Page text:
TAMU students protest ‘historical racism’ with Trump pinata
- A group of students at Texas A&M is pushing for a mandatory “Racial Justice” class, citing the “historical racism” of their university as the reason such a class is necessary.
- One recent demonstration featured a "Trump pinata," but rather than destroying it, students filled its head with recollections of racist incidents on campus.
- The students are upset that the university is reluctant to commit to making the Racial Justice course mandatory, and say the implementation date has been pushed back repeatedly.
A group of students at Texas A&M is pushing for a mandatory “Racial Justice” class, citing the “historical racism” of their university as the reason such a class is necessary.
Emilio Bernal, a member of TAMU Anti-Racism, told Campus Reform that the group’s recent protests, which have included a Trump pinata, are intended to increase its profile in hopes of forcing the university to act on its demands.
Bernal told Campus Reform the Trump pinata was partially in response to the existence of another student group, Aggies for Trump, and was meant to show others “that we’re not all racist here.”
Bernal noted that TAMU is predominantly white and predominantly conservative, but said that because the pinata is part of Mexican culture, the group decided to play Mexican music during the event, though he added that the students did not destroy the pinata because they “didn’t want to be compared to” a 2009 anti-Obama event put on by TAMU’s Young Conservatives of Texas student group.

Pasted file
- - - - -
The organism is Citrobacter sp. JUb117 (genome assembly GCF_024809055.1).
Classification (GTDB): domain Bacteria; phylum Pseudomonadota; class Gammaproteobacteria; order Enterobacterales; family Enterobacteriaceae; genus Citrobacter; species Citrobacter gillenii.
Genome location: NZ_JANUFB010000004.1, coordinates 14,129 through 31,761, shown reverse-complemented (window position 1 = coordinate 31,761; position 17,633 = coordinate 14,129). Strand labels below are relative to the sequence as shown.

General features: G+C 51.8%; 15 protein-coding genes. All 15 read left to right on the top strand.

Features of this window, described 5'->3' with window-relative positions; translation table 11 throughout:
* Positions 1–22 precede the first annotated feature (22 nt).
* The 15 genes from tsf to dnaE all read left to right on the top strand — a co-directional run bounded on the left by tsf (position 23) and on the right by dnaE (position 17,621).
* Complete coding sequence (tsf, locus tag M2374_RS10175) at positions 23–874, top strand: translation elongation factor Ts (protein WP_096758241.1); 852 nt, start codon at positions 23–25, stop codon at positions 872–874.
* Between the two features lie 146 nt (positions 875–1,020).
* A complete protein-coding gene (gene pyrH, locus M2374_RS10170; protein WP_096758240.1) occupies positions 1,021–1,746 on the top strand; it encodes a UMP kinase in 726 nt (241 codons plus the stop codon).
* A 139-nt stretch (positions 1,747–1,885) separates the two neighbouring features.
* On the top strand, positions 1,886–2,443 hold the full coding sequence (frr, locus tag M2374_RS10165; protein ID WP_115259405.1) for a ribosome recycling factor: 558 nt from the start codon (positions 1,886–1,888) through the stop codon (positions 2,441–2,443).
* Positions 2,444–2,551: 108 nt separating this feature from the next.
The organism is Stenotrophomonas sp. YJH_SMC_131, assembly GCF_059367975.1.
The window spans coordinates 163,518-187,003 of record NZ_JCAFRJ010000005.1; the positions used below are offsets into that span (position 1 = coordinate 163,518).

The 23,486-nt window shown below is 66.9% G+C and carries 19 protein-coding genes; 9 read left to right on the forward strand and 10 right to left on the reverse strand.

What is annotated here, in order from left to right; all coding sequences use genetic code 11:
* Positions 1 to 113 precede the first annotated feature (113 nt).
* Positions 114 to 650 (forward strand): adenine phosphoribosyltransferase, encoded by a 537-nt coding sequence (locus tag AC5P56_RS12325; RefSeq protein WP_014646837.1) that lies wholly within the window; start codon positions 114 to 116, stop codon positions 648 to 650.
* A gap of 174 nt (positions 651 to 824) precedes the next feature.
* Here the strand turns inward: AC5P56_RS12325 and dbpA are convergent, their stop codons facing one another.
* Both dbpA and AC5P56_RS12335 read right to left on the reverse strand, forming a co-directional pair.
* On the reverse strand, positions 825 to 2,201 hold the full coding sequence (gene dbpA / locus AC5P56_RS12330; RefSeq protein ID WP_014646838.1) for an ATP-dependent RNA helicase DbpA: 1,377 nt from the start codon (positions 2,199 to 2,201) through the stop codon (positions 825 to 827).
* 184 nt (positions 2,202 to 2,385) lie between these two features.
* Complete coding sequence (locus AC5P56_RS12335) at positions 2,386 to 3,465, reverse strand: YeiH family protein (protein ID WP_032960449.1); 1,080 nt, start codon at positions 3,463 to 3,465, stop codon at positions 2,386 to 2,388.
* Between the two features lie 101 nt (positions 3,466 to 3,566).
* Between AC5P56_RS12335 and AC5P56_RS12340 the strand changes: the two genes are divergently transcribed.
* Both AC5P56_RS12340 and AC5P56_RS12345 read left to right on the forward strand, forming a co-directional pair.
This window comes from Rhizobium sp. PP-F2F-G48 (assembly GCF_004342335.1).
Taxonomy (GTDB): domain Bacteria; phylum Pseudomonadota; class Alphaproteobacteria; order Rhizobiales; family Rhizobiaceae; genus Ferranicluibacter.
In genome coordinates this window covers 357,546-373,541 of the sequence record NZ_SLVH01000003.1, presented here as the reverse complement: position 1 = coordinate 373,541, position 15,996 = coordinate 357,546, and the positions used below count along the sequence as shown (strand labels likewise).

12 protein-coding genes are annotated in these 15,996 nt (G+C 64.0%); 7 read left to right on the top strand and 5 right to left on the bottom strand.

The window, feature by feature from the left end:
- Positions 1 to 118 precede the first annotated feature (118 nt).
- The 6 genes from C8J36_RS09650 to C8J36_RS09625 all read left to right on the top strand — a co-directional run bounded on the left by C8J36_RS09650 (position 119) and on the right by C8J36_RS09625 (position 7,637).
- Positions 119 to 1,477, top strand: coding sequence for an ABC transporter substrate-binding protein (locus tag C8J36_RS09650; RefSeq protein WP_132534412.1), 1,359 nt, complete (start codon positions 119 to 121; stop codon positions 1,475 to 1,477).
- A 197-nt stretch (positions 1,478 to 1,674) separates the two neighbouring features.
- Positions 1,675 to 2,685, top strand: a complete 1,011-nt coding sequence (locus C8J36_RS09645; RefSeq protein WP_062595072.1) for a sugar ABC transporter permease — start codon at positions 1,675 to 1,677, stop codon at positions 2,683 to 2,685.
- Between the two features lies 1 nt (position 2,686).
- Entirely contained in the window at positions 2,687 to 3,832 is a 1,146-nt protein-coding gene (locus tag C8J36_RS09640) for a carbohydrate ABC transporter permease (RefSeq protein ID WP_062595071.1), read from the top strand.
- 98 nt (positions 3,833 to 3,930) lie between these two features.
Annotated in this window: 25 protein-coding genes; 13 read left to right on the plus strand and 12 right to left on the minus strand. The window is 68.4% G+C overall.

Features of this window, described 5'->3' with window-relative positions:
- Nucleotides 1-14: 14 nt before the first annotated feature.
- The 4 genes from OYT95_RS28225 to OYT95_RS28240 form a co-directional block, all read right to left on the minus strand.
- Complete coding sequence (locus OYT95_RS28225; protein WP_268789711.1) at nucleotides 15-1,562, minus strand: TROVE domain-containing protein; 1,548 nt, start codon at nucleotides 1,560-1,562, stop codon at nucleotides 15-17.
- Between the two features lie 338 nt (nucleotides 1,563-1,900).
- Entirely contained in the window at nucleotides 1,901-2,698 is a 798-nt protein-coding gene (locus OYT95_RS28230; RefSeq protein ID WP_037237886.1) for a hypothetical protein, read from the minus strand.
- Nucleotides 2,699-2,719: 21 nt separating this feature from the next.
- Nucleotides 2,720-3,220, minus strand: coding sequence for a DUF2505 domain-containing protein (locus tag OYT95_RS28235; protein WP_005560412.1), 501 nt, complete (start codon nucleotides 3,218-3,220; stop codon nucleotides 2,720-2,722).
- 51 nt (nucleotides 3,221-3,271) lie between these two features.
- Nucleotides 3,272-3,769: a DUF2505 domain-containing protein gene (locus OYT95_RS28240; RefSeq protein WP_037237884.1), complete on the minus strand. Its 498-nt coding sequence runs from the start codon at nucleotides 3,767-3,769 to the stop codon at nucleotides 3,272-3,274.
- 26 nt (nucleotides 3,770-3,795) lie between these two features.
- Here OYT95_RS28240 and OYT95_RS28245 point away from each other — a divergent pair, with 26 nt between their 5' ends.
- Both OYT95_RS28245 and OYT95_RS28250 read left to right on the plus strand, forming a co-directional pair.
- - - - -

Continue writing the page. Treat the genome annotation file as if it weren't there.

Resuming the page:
Instead, they allowed “students of color” to write down their experiences with racism on campus and stick the pieces of paper through a hole in the Trump pinata’s head.
“We consider this a small event. We have things coming up that are bigger than what we’ve done before,” Bernal told Campus Reform. “We have this problem at the university of racism. We just hated the way the administration dealt with things, so we created all these ideas, push for this or that, and decided the best thing we could push for, and most probable thing to achieve was this course.”
He believes that if all undergraduate students are required to take an anti-racism course just like English or math, “that it would begin to create, or further the culture of anti-racism."
Following an incident earlier this year in which a group of mostly-black high school students were subjected to verbal abuse while touring campus, KBTX reports that Bernal and a number of fellow activists held a demonstration in April to demand such a course.
Specifically, the group wants the university to expand its “Community of Respect” workshop, which is currently required for incoming freshmen, into a full-blown general education course, though Bernal clarified that he would prefer that it replace an existing course rather than an addition to the gen-ed requirements.
According to Bernal, the university originally agreed to begin offering the course during the Fall 2017 semester, but has continually pushed the date back while debating whether to make the course optional and how to address the concerns of white students who may not agree with the ideology of the class.
“It’s pretext after pretext after pretext,” Bernal complained. “It’s entirely necessary to continue publicly pushing for this.”
He also said the group draws inspiration from Concerned Students 1950, an informal student organization that held protests at the University of Missouri last fall after one member led a hunger strike in a successful effort to get UM System president Tim Wolfe fired.
“What we saw with the University of Missouri is universities generally, just like other institutions, guard their reputation,” Bernal said. “The only way we could make [Texas A&M] pay attention to us is to put their reputation at stake.”
Campus Reform reached out to Texas A&M for confirmation of Bernal’s claim regarding implementation of the Racial Justice course, but had not received a response by press time.
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